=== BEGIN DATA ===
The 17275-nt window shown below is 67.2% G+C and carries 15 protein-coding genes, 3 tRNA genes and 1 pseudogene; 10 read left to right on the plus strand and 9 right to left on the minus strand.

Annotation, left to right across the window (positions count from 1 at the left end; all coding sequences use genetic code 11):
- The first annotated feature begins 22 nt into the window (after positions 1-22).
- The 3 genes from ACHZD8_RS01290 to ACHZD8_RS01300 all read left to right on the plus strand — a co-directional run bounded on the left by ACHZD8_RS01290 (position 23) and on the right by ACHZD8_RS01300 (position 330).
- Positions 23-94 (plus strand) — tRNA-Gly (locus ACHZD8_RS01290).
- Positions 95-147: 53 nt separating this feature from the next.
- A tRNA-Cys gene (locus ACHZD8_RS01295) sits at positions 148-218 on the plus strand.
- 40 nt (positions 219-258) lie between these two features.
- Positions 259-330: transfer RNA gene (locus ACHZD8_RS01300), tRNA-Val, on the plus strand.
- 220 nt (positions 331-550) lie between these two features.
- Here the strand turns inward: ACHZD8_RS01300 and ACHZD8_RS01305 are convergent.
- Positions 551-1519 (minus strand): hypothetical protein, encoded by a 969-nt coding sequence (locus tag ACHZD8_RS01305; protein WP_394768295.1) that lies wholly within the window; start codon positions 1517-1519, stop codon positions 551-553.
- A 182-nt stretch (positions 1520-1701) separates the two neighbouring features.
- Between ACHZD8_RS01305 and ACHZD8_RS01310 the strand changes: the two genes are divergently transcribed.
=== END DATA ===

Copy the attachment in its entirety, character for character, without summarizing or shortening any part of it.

The 17275-nt window shown below is 67.2% G+C and carries 15 protein-coding genes, 3 tRNA genes and 1 pseudogene; 10 read left to right on the plus strand and 9 right to left on the minus strand.

Annotation, left to right across the window (positions count from 1 at the left end; all coding sequences use genetic code 11):
- The first annotated feature begins 22 nt into the window (after positions 1-22).
- The 3 genes from ACHZD8_RS01290 to ACHZD8_RS01300 all read left to right on the plus strand — a co-directional run bounded on the left by ACHZD8_RS01290 (position 23) and on the right by ACHZD8_RS01300 (position 330).
- Positions 23-94 (plus strand) — tRNA-Gly (locus ACHZD8_RS01290).
- Positions 95-147: 53 nt separating this feature from the next.
- A tRNA-Cys gene (locus ACHZD8_RS01295) sits at positions 148-218 on the plus strand.
- 40 nt (positions 219-258) lie between these two features.
- Positions 259-330: transfer RNA gene (locus ACHZD8_RS01300), tRNA-Val, on the plus strand.
- 220 nt (positions 331-550) lie between these two features.
- Here the strand turns inward: ACHZD8_RS01300 and ACHZD8_RS01305 are convergent.
- Positions 551-1519 (minus strand): hypothetical protein, encoded by a 969-nt coding sequence (locus tag ACHZD8_RS01305; protein WP_394768295.1) that lies wholly within the window; start codon positions 1517-1519, stop codon positions 551-553.
- A 182-nt stretch (positions 1520-1701) separates the two neighbouring features.
- Between ACHZD8_RS01305 and ACHZD8_RS01310 the strand changes: the two genes are divergently transcribed.